As the World Turns: The Soap Opera of Conference Realignment

September 29, 2011
by Justin

It was the fall of 1993 when my parents walked into the living room that fateful Friday night. Disney had finally released Aladdin, which at the time was my favorite movie. My Dad always bought movies once a week, so when he pulled out the VHS of Aladdin, I nearly did a back flip. Outside of the songs and the witty things that Genie said, my favorite part was when a disguised Jafar tricked Aladdin into going treasure hunting for the almighty lamp. This scene is where I learned the “Golden Rule”; whoever has the gold, makes the rules.


In the cutthroat world of college football, there is no mercy rule. Classic, big name conferences like the Big 12, don’t even have twelve teams left. The Big 12 is in the fight of its life, as they try to salvage the relationship with their two superpowers, Oklahoma and Texas. Last week the Texas flirted with the possibility of moving West into the Pac 12. Texas would join the Pac 12 South along with their rivals from Norman, Oklahoma. Surely, the Sooners had to be apart of the deal; they couldn’t lose the revenue of the Red River Shootout.

So what happened to the deal? The deal that Texas tried to make was simple; we’ll join your conference, add relevance to your league in the South, expand your television marketability and overall revenue; we just have to keep our money from the Longhorn Network. The Pac 12 had a problem with that.

The Longhorn Network isn’t just some cable access channel. TLN is a Disney owned, ESPN ran, billion-dollar entity. It’s offered by almost every major cable company in the United States (Time Warner Cable, Verizon Fios, Comcast, AT&T U-verse, DirecTV and Dish Network) and is the ultimate advertisement for the University of Texas. This venture also generated money within the conference for schools like Texas Tech, who was formally offered five million dollars to exclusively broadcast their game against Texas along with four future non-conference games.

The Pac 12 settled on maintaining their current amount of teams. Larry Scott, the Commissioner for the Pac 12, stated that, “While we have great respect for all of the institutions that have contacted us, and certain expansion proposals were financially attractive, we have a strong conference structure and culture of equality that we are committed to preserve.” Simply, they don’t need to add new members who don’t want to fall in line with the conference’s financial model. Texas found out that there is no “I” in conference.


The conference with the most gold is the Southeastern Conference. The last five national champions and a vast majority of the NFL Draft’s high profile picks, have come from the SEC. It made sense that when the conference considered expanding, several schools came calling. The one school that was accepted and fully crossed over was Texas A&M.

The Aggies, who have yet to escape the Longhorn’s shadow, took their ball and went home to the SEC. They’ll undoubtedly struggle, but now they have college football’s most elite conference on their resume. Recruiting Texas, which the Longhorns thrive at, will be a little easier than it was once they become competitive. The SEC looks to have another National Champion in the Louisiana State Tigers and don’t look to be slowing down anytime soon. The SEC has what every conference desires; stability, championship legacy and high-level recruits flocking from all over the map.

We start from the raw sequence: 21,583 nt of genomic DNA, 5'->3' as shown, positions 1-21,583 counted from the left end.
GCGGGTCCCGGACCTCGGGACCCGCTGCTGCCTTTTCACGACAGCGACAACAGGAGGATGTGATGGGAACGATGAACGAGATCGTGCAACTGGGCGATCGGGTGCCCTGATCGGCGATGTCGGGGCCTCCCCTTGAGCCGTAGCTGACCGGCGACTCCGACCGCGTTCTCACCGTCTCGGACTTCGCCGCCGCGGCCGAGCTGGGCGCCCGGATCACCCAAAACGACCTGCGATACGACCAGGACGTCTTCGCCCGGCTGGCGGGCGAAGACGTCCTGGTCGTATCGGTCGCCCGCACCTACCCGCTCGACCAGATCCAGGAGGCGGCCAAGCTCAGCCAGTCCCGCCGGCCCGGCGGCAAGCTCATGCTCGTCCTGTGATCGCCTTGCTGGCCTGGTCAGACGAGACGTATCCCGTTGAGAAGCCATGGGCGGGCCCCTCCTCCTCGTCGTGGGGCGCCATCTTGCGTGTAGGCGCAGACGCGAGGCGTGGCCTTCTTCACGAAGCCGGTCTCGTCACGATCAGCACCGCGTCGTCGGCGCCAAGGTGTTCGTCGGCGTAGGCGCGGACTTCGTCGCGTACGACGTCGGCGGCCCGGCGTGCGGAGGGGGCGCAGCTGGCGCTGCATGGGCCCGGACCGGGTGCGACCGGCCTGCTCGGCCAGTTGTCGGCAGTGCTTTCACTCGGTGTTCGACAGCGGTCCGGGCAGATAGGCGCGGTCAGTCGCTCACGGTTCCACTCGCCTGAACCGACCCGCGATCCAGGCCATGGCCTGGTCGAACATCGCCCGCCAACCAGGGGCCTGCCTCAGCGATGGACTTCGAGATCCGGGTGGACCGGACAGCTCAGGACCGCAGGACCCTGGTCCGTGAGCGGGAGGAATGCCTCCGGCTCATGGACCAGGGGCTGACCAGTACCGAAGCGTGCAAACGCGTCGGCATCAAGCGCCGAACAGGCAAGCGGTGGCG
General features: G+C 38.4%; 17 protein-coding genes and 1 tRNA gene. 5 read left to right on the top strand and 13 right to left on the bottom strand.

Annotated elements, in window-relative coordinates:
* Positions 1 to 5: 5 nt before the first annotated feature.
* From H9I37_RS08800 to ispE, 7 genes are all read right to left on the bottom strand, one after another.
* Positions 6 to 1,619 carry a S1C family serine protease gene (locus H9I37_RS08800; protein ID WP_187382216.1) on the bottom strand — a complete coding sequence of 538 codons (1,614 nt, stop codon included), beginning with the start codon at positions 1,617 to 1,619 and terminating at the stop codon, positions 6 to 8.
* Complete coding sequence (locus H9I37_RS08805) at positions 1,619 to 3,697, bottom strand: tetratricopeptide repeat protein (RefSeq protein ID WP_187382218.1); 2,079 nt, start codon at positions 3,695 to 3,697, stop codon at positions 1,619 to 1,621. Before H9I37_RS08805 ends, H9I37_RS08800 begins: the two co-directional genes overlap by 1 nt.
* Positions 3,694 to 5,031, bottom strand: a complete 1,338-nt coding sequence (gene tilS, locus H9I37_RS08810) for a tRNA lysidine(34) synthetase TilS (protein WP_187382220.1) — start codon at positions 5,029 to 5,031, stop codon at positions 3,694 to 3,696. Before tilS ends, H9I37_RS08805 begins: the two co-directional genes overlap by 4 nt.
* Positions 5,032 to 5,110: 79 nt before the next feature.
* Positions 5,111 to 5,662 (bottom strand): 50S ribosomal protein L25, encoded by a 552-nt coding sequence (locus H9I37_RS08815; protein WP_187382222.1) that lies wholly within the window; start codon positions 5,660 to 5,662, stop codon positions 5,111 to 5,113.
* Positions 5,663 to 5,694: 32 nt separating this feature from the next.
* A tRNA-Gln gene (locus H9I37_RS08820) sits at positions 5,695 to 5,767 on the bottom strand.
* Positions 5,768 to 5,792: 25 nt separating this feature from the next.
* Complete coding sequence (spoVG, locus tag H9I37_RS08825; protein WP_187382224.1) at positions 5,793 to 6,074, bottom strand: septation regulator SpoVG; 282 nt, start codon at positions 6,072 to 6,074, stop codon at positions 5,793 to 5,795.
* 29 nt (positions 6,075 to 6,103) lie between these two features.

The biggest story in recent conference realignment has been the secession of two major, Big East schools to the ACC. The Syracuse Orangemen and the Pittsburg Panthers, both originally charter members of the Big East went to the ACC looking for a boost in football revenue. The ACC looks to be a future mega conference a la the SEC. Syracuse and Pitt bring more depth to a struggling basketball conference, and trade more credibility as a football school in the top-heavy ACC. In the midst of this controversial move, Syracuse’s Hall of Fame coach Jim Boeheim expressed his lack of enthusiasm with the move. This being because the Big East, though not known for their football prowess, is the best basketball conference hands down. Selling recruits on their credibility was never a problem. The Big East is rumored to be in negotiations with the Big 12 to join forces. One thing that’s for sure, the dog days of the B.C.S. are numbered.

As a former recruit, I couldn’t imagine going to sleep in the Big 12 and waking up in the Pac-12. I’ll say it once, and I’ll say it again; there is nothing Pacific about Texas. Conference realignment teaches us that all that glitters isn’t gold. Whatever golden credo your life is based on will often determine where your ultimate value is placed. Whether you are a traditional, Midwestern Big 10 fan, or you love the thought of 24-team mega conferences, conference realignment give us all hope in the prospect of every fans’ ultimate dream; a playoff. Hopefully, when the dust settles, the B.C.S. will be M.I.A. and we can finally close the case on who really is number one each year.



Yorick Hempstead is an ex-college athlete who is a sports blogger for He is always talking sports on twitter @HempsteadHuddle. 

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